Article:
Methods: Team interactions were audio-visually recorded during routine simulation training at two large clinical education centres specialising in physical and mental healthcare. The framework was based on theoretical models of teamwork and was developed in three steps: 1-micro analysis of verbal and nonverbal behaviour during recorded scenarios (n = 20); 2-iterative test and refine cycles; 3-final behavioural framework applied to a cohort of acute emergency scenarios (n = 9) by two raters to assess inter-rater agreement.

Results: The framework contains twenty-three specific verbal and nonverbal behaviours that can be identified during observations. Behaviours are grouped conceptually based on their function resulting in thirteen behavioural functions, which cluster into five overarching teamwork domains. Inter-rater agreement was excellent (Cohen's Kappa = .84, SE = 0.03).

Conclusion: We present a valid and reliable behavioural framework, grounded in teamwork theory and empirical observations of clinical team behaviour. This framework enables analysis of the nuances and temporal features of clinical practice in depth and across a wide range of clinical contexts and settings. Use of this framework will advance our understanding of teamworking in healthcare.
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http://dx.doi.org/10.1016/j.apergo.2019.102915DOI Listing
January 2020

Beyond the clinical team: evaluating the human factors-oriented training of non-clinical professionals working in healthcare contexts.

Adv Simul (Lond) 2019 13;4:11. Epub 2019 Jun 13.

2Florence Nightingale Faculty of Nursing, Midwifery & Palliative Care, King's College London, London, UK.

Background: As clinical simulation has evolved, it is increasingly used to educate staff who work in healthcare contexts (e.g. hospital administrators) or frequently encounter clinical populations as part of their work (e.g. police officers) but are not healthcare professionals. This is in recognition of the important role such individuals play in the patients' experience of healthcare, frequently being a patients' first point of contact with health services. The aim of the training is to improve the ability of the team to communicate and co-ordinate their actions, but there is no validated instrument to evaluate the human factors learning of non-clinical staff. Our aim was to develop, pilot and evaluate an adapted version of the Human Factors Skills for Healthcare Instrument, for non-clinical professionals.

Method: The 18-item instrument was developed reflecting the human factors skills of situation awareness, decision making, communication, teamwork, leadership, care and compassion and stress and fatigue management. The instrument was piloted pre- and post-training with non-healthcare professionals ( = 188) attending mental health simulation training within an 11-month period (June 2017-April 2018). Trainees were hospital/primary care administrators ( = 53, 28%), police officers ( = 112, 59%), probation officers ( = 13, 7%) and social workers ( = 10, 5%). Most participants were female ( = 110, 59%) and from White ethnic backgrounds ( = 144, 77%).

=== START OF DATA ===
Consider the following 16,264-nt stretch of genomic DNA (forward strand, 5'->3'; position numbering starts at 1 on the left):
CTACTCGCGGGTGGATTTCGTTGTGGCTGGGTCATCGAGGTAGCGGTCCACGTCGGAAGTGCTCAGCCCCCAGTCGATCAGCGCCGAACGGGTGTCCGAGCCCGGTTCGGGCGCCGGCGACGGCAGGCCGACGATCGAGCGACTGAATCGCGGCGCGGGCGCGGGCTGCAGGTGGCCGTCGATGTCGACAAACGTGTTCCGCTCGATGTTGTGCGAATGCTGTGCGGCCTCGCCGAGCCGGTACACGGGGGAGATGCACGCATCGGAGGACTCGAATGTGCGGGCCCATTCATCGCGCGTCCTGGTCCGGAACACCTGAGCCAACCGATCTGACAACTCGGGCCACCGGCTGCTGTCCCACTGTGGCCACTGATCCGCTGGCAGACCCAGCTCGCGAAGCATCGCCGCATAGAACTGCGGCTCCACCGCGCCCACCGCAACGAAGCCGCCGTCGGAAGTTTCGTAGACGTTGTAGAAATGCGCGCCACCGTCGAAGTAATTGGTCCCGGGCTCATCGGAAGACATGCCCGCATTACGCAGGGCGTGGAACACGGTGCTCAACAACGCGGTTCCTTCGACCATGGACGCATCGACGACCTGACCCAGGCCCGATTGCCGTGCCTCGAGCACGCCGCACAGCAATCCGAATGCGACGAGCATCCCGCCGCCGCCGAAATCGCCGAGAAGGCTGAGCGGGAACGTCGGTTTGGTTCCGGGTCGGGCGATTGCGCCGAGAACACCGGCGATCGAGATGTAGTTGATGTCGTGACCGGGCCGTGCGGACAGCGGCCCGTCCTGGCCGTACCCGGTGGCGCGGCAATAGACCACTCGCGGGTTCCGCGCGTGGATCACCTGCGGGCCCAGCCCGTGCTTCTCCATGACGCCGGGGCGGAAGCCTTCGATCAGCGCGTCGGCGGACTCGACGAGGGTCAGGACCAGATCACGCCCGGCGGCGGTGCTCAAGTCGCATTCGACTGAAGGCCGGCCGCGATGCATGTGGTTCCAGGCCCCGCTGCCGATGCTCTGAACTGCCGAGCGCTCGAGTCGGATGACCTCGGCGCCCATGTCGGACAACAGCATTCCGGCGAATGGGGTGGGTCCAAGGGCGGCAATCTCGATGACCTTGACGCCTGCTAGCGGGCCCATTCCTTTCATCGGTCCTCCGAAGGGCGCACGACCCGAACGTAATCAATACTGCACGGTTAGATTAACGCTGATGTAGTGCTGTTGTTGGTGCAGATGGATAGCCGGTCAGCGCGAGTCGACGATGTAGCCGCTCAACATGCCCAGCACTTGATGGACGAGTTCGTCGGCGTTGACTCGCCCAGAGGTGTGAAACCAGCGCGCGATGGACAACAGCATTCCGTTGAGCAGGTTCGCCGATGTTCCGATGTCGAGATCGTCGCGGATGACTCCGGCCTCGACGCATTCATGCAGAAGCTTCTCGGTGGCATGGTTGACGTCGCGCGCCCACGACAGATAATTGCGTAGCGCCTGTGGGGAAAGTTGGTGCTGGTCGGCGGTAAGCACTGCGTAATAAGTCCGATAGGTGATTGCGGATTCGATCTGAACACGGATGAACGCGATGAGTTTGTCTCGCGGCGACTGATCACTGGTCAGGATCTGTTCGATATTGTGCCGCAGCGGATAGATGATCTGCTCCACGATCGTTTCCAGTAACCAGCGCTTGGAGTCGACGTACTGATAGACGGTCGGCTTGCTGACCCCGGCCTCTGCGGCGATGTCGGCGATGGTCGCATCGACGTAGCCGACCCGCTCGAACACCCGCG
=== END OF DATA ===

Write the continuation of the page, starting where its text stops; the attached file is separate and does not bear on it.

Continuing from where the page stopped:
Results: Six items were removed, five were not sufficiently sensitive to change ( < .3) and one showed poor reliability. The remaining 12 items revealed a Cronbach's alpha of .93. An exploratory factor analysis revealed a one-factor solution, which explained 58.3% of the variance. The final 12-item instrument was sensitive to change post-training ( < .0001) with large effect sizes ( .7). Cluster analysis revealed that participants with lower pre-training scores showed the greatest improvement.

Discussion: The Human Factors Skills for Healthcare Instrument-Auxiliary version (HuFSHI-A) provides a reliable and valid instrument for the evaluation of human factors skills learning following training of non-clinical populations working in healthcare contexts. Although this instrument has been developed and evaluated with training courses specifically focusing on mental health topics, HuFSHI-A is applicable for any training where teamwork and co-ordination between clinical and non-clinical professionals is considered.
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http://dx.doi.org/10.1186/s41077-019-0101-1DOI Listing
http://www.ncbi.nlm.nih.gov/pmc/articles/PMC6567904PMC
June 2019

The physical and mental health of acute psychiatric ward staff, and its relationship to experience of physical violence.

Int J Ment Health Nurs 2019 Feb 27;28(1):268-277. Epub 2018 Aug 27.

Section of Mental Health Nursing, Health Service and Population Research, Institute of Psychiatry, Psychology and Neuroscience, Kings College London, London, UK.